After a month and a half of indecision, elected officials will meet Monday in search of a path forward for an embattled housing project near the fairgrounds.

The Town Council and Board of County Commissioners will attempt to agree on how much housing — if any — to build at 440 W. Kelly, a site surrounded by vigilant neighbors wary of the proposed dense apartments.

The latest option, and perhaps the most politically viable so far, is a 12-unit design that would offer the same number of bedrooms overall as an earlier proposal for 16 units, which failed in July amid opposition from those who live near the property.

With the ever-looming shortage of affordable accommodations in Jackson, housing officials seem increasingly eager to find a solution.

“Time is of the essence if we are to break ground on a project next year,” states a report to elected officials on the new proposal. “And with over 1,000 households representing almost 2,300 people on the Intake Form the demand for safe, stable housing persists for many of our working households.”

But a contingent of vocal neighbors argues that the new 12-unit design recommended by the Affordable Housing Department is, in some ways, a step backwards. Though it contains fewer units, it is larger in square footage than the 16-unit design, leading them to deem number of units a poor metric.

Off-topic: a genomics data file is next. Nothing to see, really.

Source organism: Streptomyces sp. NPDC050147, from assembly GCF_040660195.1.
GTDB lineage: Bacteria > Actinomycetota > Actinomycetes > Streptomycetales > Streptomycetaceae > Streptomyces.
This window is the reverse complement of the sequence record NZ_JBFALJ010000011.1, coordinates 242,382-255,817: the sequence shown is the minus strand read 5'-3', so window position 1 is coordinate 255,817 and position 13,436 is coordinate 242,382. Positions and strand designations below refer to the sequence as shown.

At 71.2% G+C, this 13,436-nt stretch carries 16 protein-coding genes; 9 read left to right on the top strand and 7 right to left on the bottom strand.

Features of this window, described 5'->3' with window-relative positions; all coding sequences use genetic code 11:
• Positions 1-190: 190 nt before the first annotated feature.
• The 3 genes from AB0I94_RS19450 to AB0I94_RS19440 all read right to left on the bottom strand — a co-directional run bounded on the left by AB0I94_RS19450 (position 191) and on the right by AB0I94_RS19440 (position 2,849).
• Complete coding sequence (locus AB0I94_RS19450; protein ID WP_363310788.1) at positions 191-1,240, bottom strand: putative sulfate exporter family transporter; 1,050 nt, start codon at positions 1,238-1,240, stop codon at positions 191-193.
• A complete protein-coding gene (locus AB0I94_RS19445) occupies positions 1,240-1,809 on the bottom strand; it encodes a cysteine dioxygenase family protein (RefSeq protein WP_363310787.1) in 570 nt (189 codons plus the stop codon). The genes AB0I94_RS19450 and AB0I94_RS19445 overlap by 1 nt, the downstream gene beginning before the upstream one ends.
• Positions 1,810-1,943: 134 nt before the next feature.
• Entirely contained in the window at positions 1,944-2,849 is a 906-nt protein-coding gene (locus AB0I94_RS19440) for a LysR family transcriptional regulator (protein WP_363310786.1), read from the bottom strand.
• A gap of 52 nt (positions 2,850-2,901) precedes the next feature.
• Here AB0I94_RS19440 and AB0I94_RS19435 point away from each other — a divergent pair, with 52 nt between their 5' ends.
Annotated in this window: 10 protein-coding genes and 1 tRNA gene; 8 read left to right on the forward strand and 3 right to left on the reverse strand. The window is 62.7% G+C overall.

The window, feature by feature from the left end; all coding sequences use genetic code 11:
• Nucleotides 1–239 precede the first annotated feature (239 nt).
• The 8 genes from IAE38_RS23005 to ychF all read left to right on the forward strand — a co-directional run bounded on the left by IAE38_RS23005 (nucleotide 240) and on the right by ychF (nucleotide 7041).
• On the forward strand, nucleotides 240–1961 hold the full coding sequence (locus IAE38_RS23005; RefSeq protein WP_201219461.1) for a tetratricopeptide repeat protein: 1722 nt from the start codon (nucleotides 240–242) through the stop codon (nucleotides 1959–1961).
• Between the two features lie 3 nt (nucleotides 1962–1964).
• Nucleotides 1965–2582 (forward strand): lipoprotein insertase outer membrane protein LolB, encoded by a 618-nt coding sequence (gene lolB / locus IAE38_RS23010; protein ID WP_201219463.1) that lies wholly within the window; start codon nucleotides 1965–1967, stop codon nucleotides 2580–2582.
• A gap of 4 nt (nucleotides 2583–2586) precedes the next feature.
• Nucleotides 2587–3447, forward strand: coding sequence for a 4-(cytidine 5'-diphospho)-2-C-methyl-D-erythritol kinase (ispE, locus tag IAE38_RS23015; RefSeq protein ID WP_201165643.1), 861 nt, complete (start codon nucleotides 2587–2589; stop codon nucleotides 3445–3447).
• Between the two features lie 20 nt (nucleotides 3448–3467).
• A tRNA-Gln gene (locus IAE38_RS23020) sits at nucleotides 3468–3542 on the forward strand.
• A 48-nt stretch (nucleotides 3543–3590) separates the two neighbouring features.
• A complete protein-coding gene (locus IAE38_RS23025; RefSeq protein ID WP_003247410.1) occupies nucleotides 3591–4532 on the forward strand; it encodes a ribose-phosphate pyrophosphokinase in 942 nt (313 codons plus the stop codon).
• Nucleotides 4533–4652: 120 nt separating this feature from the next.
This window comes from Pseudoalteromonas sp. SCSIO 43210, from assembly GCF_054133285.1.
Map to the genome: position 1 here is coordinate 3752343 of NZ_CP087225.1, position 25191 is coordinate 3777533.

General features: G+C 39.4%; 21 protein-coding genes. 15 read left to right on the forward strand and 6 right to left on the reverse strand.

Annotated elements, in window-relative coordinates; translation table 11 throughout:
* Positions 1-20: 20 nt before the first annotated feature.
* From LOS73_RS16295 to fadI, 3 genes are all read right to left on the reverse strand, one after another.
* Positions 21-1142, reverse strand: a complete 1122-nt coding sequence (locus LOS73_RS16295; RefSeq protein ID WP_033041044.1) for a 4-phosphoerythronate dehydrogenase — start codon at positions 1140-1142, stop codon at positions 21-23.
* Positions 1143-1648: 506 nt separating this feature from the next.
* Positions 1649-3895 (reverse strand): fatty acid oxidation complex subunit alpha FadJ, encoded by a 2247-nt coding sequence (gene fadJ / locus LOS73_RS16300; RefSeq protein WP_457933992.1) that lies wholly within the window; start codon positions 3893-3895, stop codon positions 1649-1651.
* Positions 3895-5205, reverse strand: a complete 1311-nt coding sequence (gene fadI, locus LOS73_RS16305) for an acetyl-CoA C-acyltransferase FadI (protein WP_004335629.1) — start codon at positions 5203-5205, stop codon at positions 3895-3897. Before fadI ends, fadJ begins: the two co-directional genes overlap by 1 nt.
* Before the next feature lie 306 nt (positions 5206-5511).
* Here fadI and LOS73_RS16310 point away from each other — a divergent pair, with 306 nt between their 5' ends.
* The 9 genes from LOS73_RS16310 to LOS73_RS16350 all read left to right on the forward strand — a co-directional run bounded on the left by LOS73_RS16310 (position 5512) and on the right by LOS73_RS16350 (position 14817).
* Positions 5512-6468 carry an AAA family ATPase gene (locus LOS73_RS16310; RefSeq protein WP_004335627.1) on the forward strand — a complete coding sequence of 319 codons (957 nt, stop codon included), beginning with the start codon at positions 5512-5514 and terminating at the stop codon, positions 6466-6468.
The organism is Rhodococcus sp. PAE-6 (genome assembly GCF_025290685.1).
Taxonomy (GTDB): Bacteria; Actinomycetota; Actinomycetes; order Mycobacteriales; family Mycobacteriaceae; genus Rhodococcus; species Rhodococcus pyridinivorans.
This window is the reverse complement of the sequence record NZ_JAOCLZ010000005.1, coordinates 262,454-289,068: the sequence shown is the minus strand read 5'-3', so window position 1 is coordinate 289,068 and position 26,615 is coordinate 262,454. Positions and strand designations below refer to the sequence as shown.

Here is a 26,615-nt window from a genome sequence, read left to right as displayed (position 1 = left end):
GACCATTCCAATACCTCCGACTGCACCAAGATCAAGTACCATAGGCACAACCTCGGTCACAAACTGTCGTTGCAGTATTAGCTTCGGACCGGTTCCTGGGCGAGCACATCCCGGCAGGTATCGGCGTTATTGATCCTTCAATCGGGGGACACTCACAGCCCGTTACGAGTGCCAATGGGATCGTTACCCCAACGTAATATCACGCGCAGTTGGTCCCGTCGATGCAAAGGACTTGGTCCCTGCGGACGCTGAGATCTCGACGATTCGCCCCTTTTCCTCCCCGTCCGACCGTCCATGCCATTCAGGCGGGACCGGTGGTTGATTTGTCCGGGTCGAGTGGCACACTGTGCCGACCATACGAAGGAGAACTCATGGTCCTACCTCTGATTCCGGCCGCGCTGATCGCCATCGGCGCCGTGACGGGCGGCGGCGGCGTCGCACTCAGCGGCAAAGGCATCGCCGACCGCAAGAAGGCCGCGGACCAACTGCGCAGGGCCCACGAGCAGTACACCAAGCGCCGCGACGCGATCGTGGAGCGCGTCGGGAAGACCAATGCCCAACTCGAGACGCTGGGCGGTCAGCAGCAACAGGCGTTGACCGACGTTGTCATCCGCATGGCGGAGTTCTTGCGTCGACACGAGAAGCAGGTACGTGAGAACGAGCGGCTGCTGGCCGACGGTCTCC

“It’s really more a question of the bulk and scale and appropriateness to the neighborhood,” said Michael Stern, who lives across the street. “It’s about what fits the context.”

He and other neighbors acknowledged that fewer units may mean fewer cars and less traffic, but they said that it would be unfair and imprudent for elected officials to approve “the mysterious 12-unit building” before the neighbors have seen what it would look like.

Since the town and county first found themselves at odds over the project, both have pursued other options on their own. Last month the councilors considered whether to buy out the county’s portion of the property and move ahead with the 16-unit design, for which they had enough votes; or concede to a 12-unit design, a prospect the commissioners seemed more open to.

On the county side, Commissioner Luther Propst last month suggested starting from scratch and inviting Habitat for Humanity to submit its own design for the project. If Habitat built something akin to its recent work at The Grove, that would likely appease many neighbors.

However, any decision on the property’s future will require consensus from both boards. They will meet at 2 p.m. Monday in the commissioners chambers with that goal.

Contact Cody Cottier at 732-5911 or

Cody Cottier covers town and state government. He grew up with a view of the Olympic Mountains, and after graduating Washington State University he traded it for a view of the Tetons. Odds are the mountains are where you’ll find him when not on deadline.

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